A “floor map” of the Harraseeket River will show areas where landings, mills, canneries, shipyards, and a 20th century trolley park were developed as well as the important areas of early settlement.  Another room will feature the railroad depot in Freeport village and a floor map showing the major roads that formed the crossroads of travel between inland areas and Porter’s Landing. The map will also show the path of the railroad and the 20th century highway, Interstate 95. The 18th century mast trade that gave Mast Landing its name and, along with the mills there, made it an early area of activity, will be described, as will the different development of Porter’s Landing as a point of access to the river, and South Freeport village as a site of shipyards, canneries, and entry to the popular Casco Castle. A variety of vehicle models including a gundalow, wagon, ox cart, early touring car, 19th century steam engine and boxcars, trolley, and stagecoach, as well as scale models of the Freeport Depot, the Casco Castle, and the Union Station in Portland are planned. In addition, the exhibit will include early photographs of many of these vehicles and places in Freeport, as well as maps showing the location of major roads, and information about when they were built and improved over time. Several little-seen 18th century maps are also part of the display as are artifacts from the railroad, trolley, and fishing industry.

With the coming of the automobile in the early 20th century, motels serving travelers paralleled the 19th century taverns that had provided food for travelers during the days of stagecoach travel. By the 1950s, the construction of I95 bisected the town, cutting off a number of range roads and resulting in the destruction and movement of several historic houses. Although this major event solidified Freeport’s place on the path of tourist travel in Maine, a number of Freeporters recall the hardships the new highway created, and will share their recorded memories of how it affected their lives in town.


Harraseeket Heritage Day and Harborside Gala June 28, 2014 – Gala is SOLD OUT!!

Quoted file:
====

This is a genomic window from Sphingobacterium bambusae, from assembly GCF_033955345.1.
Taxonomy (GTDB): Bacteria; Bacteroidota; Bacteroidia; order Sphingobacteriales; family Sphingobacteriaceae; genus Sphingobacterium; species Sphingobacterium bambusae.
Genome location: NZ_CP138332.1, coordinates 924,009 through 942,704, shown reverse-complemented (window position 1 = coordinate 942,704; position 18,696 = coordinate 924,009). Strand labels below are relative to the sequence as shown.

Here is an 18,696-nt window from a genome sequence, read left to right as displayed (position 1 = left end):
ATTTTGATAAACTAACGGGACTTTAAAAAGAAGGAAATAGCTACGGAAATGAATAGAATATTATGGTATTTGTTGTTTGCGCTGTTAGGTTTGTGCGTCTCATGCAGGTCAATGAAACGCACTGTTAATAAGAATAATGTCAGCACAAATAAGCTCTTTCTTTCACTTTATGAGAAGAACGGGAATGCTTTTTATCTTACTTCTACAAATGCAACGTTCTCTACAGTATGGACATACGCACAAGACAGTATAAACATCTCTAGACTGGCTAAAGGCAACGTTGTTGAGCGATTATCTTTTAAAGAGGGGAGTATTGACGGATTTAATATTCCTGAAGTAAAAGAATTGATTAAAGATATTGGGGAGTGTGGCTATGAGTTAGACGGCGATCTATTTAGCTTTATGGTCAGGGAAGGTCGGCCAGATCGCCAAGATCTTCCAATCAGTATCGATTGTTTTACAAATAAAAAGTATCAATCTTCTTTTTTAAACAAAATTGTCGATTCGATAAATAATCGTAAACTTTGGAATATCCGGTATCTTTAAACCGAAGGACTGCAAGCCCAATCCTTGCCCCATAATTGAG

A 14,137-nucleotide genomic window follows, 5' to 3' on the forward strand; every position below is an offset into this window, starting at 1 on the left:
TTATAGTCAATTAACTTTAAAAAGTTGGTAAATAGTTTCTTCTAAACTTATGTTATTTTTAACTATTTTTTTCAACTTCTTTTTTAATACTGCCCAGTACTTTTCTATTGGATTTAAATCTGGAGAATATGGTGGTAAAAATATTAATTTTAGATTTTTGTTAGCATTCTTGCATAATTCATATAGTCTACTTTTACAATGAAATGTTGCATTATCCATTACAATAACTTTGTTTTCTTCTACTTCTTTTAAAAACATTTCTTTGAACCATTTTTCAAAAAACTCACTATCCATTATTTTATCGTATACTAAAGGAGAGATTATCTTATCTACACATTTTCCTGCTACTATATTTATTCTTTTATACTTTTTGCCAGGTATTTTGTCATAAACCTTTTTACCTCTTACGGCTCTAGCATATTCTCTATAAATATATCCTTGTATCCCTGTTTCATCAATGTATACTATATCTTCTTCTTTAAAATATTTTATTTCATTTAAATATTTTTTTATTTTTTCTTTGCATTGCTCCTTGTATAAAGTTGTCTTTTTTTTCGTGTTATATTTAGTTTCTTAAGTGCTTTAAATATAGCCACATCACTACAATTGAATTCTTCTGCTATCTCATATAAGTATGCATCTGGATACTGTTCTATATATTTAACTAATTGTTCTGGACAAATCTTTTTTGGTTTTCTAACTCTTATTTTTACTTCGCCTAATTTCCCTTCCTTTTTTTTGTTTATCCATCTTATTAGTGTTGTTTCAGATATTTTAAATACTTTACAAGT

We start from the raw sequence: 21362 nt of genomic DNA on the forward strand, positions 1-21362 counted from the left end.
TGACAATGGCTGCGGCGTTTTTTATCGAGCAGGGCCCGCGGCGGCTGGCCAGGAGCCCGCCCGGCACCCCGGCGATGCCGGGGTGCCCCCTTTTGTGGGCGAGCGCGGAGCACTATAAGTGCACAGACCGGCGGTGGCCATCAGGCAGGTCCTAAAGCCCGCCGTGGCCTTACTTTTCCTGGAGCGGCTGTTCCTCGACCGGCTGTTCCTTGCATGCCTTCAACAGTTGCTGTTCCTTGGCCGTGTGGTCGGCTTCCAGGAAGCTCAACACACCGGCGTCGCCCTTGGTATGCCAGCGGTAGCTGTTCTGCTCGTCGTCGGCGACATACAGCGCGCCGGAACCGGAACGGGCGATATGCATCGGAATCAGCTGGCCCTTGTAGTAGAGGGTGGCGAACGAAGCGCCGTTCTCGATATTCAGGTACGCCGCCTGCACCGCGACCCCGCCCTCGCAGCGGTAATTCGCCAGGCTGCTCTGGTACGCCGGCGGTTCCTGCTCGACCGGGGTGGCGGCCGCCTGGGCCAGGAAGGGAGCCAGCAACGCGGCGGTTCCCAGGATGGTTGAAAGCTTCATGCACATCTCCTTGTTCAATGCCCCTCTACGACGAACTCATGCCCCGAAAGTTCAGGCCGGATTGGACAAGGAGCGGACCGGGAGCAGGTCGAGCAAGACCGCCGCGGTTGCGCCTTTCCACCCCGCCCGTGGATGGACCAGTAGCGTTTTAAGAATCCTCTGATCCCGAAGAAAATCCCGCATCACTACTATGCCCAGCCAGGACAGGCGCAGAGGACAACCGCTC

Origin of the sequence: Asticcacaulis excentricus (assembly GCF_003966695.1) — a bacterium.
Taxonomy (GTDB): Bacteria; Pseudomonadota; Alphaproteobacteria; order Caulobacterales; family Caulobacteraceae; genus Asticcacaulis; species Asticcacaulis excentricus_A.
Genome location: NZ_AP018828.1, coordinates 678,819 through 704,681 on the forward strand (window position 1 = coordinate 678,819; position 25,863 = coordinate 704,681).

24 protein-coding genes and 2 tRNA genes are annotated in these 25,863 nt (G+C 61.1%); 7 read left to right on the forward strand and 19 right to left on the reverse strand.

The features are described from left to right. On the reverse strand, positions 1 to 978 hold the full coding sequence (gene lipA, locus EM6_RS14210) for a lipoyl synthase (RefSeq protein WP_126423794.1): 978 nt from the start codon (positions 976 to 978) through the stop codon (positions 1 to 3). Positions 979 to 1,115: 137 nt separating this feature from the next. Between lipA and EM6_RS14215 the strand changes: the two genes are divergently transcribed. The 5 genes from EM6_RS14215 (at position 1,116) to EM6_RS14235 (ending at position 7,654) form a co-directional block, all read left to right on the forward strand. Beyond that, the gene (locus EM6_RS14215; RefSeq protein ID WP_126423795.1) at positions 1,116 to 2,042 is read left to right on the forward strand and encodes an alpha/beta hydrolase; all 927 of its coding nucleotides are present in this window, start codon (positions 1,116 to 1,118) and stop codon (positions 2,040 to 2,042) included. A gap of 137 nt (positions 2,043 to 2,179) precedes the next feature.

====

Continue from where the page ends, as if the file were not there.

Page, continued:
Make plans to join us at the 3rd Annual Harraseeket Heritage Day & Harborside Gala (HHDHG), taking place on Saturday, June 28th at Brewer South Freeport Marine in South Freeport, Maine. HHDHG is a fundraiser for Freeport Historical Society (FHS). Proceeds from this event underwrites our year-round public programs and student-focused activities. Last year’s events were a great success, attracting over 400.

This year’s HHD&HG features a first-ever community Boat Parade in South Freeport Harbor with a benefit lunch at Brewer’s during the parade. The parade will showcase our waterfront heritage and focus attention on our Gala fundraiser taking place from 5:30p-10:00p that evening. We are expecting over 50 boats, event-banners flying, for our first ever boat parade with FHS on the lead boat.

Taking place at Brewer’s on the picturesque Harraseeket waterfront, FHS plays host to an exciting Harborside Gala featuring a delicious and traditonal full lobster bake dinner, signature rum drink, unique silent and live auctions, live music and more. Historic images of the working waterfront and costumed actors portraying some of Freeport’s most notable citizens drawn from Freeport’s maritime past are also part of this special evening.

Tickets are now available at $55/pp. Gather friends together and take a table of ten for $550. Day-of-event tickets are $60. Tickets can be purchased via the link below or via phone, 207/865-3170.

Purchase Tickets Here!

Harraseeket Heritage Day Boat Parade June 28th, 2014

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Bring your boat, pack a lunch, and invite your friends to ride along.
“Boat bling” is encouraged!

Rendezvous off Crab Island at 1200. (High Tide is at 1308).
Fall in line and enter the Harbor at 1230.

The parade will loop in/out of the Harbor, starting and finishing at Crab Island.

Starting procedure and parade course info will be provided
to all registered boats.
Shore festivities and viewing from 12:00-2:00pm, Parade begins at 12:30!

Spectator viewing areas: Winslow Park/Stockbridge Point,
Brewer South Freeport Marine, Freeport Town Wharf.

Light seafood/hot dog lunch (featuring Flying Point Oysters and chowder by
Harraseeket Lunch and Lobster) on the deck at Brewer South Freeport Marine.
$5/kid (under 12); $10/adult.
Rain or shine. Any severe weather cancellation will be
announced at 1200 on VHF 72.

To participate in this unique celebration of our local Waterfront Heritage,
please register here by April 25th, 2014.
The number of boats will be limited, so register soon.

Please email the following information to

Boat Name, Name of Skipper/Owner, Boat Length Overall (max 50 ft.), Boat Draft (max 6 ft.), Type (sail or power), Phone Number

Register Here!